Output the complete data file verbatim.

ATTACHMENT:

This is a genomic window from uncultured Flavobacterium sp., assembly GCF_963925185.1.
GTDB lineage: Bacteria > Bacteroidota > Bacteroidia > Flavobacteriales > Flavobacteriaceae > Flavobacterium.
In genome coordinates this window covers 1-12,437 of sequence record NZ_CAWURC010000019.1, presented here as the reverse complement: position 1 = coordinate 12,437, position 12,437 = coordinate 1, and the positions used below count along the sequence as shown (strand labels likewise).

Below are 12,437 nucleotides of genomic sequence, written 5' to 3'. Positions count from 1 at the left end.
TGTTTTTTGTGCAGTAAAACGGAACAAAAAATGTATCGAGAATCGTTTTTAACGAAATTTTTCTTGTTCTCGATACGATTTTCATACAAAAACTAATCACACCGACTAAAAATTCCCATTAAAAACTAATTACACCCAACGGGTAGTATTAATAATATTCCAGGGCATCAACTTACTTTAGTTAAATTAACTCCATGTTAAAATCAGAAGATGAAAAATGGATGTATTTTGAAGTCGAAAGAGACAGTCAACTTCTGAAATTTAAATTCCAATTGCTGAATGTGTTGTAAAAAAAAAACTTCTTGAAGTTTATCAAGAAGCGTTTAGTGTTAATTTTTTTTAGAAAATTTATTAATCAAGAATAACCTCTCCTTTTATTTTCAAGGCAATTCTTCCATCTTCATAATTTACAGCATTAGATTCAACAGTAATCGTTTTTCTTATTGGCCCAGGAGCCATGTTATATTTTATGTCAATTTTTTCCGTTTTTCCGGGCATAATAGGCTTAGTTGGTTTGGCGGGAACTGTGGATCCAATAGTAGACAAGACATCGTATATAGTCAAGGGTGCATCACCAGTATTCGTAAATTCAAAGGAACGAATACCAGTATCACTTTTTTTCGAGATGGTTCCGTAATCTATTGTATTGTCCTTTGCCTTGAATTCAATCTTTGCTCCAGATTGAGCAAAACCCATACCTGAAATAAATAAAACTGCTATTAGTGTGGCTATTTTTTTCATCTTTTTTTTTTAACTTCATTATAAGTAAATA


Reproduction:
This is a genomic window from uncultured Flavobacterium sp., assembly GCF_963925185.1.
GTDB lineage: Bacteria > Bacteroidota > Bacteroidia > Flavobacteriales > Flavobacteriaceae > Flavobacterium.
In genome coordinates this window covers 1-12,437 of sequence record NZ_CAWURC010000019.1, presented here as the reverse complement: position 1 = coordinate 12,437, position 12,437 = coordinate 1, and the positions used below count along the sequence as shown (strand labels likewise).

Below are 12,437 nucleotides of genomic sequence, written 5' to 3'. Positions count from 1 at the left end.
TGTTTTTTGTGCAGTAAAACGGAACAAAAAATGTATCGAGAATCGTTTTTAACGAAATTTTTCTTGTTCTCGATACGATTTTCATACAAAAACTAATCACACCGACTAAAAATTCCCATTAAAAACTAATTACACCCAACGGGTAGTATTAATAATATTCCAGGGCATCAACTTACTTTAGTTAAATTAACTCCATGTTAAAATCAGAAGATGAAAAATGGATGTATTTTGAAGTCGAAAGAGACAGTCAACTTCTGAAATTTAAATTCCAATTGCTGAATGTGTTGTAAAAAAAAAACTTCTTGAAGTTTATCAAGAAGCGTTTAGTGTTAATTTTTTTTAGAAAATTTATTAATCAAGAATAACCTCTCCTTTTATTTTCAAGGCAATTCTTCCATCTTCATAATTTACAGCATTAGATTCAACAGTAATCGTTTTTCTTATTGGCCCAGGAGCCATGTTATATTTTATGTCAATTTTTTCCGTTTTTCCGGGCATAATAGGCTTAGTTGGTTTGGCGGGAACTGTGGATCCAATAGTAGACAAGACATCGTATATAGTCAAGGGTGCATCACCAGTATTCGTAAATTCAAAGGAACGAATACCAGTATCACTTTTTTTCGAGATGGTTCCGTAATCTATTGTATTGTCCTTTGCCTTGAATTCAATCTTTGCTCCAGATTGAGCAAAACCCATACCTGAAATAAATAAAACTGCTATTAGTGTGGCTATTTTTTTCATCTTTTTTTTTTAACTTCATTATAAGTAAATA